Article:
Up From the Ashes
Following a hellish inferno, Canada’s oil sands region rebuilds
MOST OF THE 1.2 MILLION BARRELS PER DAY
of oil sands production that were taken offline by the Fort McMurray wildfires in early May were expected to have returned by June. Shell’s 255,000-b/d Albian Sands operation was the first to resume normal production on May 10. There was no damage to it and other facilities north of the city, which ceased operations due to smoke and concerns for employee safety.
Similarly, after wildfires shut down operations near Cold Lake, Alberta, in the summer of 2015, normal production was restored within two weeks. Underground pipelines are relatively protected from forest fires, and electrical system repairs can be done quite rapidly.
After a meeting between Alberta Premier Rachel Notley and the senior executives of major energy companies affected by the fire, Suncor CEO Steve Williams said, “It’s important to…get back into the rhythm and start to support the economy. There’s a great spirit of trying to make the economic impact as small as possible.”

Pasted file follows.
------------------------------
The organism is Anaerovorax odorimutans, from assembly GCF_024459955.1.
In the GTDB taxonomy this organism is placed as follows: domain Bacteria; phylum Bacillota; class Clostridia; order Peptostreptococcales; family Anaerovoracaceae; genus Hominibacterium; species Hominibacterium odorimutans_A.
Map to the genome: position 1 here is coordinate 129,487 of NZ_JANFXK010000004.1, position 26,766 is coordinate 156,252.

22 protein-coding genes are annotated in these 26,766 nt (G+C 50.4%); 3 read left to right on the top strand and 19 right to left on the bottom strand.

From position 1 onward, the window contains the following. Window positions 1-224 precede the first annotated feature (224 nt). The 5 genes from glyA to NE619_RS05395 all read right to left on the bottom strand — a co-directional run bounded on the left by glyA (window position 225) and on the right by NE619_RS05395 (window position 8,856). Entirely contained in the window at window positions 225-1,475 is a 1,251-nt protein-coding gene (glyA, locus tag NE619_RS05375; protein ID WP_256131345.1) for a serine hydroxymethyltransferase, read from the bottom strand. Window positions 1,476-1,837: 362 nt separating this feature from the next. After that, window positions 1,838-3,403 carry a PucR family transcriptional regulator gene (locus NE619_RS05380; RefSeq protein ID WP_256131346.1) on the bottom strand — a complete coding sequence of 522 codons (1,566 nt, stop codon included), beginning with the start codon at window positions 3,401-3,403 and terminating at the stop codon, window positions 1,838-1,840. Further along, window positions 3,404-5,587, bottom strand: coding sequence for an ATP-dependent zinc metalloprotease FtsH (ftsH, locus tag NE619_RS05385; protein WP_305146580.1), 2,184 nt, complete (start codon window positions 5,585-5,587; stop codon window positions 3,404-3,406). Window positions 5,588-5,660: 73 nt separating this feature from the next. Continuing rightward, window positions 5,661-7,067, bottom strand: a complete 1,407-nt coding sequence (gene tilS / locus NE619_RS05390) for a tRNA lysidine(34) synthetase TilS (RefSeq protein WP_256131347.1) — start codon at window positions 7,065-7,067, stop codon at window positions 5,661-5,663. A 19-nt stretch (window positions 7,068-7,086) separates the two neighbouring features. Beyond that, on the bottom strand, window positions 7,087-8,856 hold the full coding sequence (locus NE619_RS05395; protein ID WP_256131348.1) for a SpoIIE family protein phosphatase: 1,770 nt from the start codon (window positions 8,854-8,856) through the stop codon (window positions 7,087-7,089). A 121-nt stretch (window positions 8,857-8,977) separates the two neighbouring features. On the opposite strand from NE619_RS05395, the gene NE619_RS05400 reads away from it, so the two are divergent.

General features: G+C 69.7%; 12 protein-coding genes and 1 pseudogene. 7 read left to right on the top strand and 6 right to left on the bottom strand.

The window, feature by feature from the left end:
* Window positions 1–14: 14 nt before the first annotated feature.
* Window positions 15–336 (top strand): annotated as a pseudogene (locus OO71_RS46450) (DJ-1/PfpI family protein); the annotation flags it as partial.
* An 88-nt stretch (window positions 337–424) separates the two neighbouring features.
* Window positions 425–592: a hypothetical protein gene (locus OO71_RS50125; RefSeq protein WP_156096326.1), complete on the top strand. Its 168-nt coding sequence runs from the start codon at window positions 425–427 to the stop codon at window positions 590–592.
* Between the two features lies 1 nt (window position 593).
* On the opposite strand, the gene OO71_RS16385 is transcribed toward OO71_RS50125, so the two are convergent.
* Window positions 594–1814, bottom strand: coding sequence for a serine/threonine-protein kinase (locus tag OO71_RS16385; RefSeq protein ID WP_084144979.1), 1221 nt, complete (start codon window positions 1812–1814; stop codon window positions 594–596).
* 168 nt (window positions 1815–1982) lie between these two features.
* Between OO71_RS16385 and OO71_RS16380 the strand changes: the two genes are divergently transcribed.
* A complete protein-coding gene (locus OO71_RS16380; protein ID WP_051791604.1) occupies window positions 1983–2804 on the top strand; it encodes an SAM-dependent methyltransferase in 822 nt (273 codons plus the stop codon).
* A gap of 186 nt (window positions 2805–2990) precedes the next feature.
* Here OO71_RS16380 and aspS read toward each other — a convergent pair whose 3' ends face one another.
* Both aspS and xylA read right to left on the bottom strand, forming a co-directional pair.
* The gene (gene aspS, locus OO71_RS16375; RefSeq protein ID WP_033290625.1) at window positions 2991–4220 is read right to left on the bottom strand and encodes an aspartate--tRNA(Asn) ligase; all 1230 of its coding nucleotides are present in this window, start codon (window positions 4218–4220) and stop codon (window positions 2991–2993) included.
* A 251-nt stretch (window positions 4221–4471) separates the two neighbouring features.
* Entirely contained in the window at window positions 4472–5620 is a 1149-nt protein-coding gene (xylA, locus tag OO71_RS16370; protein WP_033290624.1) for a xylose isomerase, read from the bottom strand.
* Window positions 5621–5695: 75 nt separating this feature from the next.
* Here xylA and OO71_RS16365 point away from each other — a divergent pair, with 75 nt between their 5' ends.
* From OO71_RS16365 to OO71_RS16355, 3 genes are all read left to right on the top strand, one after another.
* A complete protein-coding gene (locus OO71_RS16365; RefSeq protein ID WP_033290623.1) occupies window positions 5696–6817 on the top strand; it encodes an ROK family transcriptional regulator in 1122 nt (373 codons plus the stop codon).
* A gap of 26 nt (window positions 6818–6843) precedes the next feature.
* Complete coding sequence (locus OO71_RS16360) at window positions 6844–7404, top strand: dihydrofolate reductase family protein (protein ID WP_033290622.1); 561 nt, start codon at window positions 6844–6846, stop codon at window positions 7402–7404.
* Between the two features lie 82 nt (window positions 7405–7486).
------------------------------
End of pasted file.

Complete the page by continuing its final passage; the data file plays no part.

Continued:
As of May 17, oil sands operators haven’t lost any critical infrastructure, but they now face major staffing issues as Fort McMurray, the region’s only urban service area, will require substantial resuscitation. Residents, including oil workers, have yet to return to their homes, while travel to the city remains limited to essential services—a situation whose end was still undetermined by press time. With the region’s only highway in and out still largely reserved as an emergency supply route for oil sands equipment and aid vehicles, oil sands operators may have to resort to flying workers into their camps, dramatically increasing costs for operators.